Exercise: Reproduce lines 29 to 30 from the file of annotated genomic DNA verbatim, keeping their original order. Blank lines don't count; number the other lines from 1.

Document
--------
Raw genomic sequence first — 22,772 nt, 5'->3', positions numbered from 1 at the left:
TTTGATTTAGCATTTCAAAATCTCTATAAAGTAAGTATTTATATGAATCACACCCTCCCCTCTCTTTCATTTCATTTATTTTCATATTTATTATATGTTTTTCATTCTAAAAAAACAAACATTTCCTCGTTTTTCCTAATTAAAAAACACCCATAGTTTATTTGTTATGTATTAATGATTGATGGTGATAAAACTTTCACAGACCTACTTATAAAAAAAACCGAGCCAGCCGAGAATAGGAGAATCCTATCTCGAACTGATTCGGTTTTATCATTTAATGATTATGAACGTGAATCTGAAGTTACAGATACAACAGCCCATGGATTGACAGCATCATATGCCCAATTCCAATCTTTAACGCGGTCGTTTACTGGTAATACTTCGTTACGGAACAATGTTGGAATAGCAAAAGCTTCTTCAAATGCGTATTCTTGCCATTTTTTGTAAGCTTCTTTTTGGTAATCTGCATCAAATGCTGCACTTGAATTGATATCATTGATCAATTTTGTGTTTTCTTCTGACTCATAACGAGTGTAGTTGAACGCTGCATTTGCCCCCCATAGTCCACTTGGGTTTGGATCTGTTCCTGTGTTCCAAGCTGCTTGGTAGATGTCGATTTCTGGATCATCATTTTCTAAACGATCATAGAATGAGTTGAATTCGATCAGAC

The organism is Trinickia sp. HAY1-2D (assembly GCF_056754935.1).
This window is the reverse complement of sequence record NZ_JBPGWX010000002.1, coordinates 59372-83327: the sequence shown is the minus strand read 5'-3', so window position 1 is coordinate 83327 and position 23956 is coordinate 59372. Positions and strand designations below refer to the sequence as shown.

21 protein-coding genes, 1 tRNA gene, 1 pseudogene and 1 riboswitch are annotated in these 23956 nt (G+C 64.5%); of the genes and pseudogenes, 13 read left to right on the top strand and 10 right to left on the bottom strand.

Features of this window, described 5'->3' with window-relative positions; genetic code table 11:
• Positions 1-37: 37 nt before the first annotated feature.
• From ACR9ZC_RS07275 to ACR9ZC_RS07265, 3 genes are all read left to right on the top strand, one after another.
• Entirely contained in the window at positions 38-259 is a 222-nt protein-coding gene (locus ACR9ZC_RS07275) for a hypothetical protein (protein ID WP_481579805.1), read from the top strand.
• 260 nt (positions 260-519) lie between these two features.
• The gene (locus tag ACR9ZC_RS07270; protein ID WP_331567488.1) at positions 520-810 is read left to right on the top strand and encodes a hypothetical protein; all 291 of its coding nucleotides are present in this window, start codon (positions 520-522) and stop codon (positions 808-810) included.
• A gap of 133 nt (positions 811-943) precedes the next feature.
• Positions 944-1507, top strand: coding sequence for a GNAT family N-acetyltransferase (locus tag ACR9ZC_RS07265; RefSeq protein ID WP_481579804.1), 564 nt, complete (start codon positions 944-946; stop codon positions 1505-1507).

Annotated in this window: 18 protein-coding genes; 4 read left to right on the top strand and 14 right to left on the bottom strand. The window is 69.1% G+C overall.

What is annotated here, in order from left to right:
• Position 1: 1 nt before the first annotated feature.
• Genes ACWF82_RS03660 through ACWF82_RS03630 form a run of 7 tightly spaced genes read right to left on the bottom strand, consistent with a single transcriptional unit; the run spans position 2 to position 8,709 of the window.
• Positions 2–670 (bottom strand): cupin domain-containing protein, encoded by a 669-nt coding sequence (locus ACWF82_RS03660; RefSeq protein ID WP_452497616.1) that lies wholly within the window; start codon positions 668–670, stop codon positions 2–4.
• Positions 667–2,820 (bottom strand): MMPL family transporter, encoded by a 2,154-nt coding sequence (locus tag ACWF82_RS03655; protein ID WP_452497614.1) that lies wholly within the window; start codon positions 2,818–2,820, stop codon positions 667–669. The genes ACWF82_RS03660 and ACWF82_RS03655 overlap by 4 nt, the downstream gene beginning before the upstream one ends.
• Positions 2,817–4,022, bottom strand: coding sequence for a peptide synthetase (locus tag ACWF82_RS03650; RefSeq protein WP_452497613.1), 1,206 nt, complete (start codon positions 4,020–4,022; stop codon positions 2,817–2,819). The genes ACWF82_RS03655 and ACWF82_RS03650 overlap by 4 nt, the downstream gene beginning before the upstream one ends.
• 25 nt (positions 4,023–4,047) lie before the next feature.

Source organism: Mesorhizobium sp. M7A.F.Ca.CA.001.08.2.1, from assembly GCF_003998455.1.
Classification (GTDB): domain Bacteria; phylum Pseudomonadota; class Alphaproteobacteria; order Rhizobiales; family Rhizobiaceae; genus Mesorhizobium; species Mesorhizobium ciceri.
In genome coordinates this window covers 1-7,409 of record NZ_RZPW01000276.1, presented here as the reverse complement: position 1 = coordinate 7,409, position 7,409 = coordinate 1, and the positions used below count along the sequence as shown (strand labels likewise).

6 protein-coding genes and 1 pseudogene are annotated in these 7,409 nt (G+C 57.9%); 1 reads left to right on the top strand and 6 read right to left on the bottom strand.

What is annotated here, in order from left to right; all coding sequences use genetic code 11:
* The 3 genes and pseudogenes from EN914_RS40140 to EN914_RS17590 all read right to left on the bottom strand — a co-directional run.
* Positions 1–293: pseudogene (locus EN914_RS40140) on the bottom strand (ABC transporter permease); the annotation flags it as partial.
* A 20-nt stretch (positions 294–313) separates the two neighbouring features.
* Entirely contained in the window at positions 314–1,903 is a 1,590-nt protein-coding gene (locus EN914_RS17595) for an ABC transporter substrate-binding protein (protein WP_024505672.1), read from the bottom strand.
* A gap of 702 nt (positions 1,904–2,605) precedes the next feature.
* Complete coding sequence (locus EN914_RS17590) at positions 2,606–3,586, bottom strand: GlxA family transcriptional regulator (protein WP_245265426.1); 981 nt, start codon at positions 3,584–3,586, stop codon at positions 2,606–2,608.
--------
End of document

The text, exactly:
* A 20-nt stretch (positions 294–313) separates the two neighbouring features.
* Entirely contained in the window at positions 314–1,903 is a 1,590-nt protein-coding gene (locus EN914_RS17595) for an ABC transporter substrate-binding protein (protein WP_024505672.1), read from the bottom strand.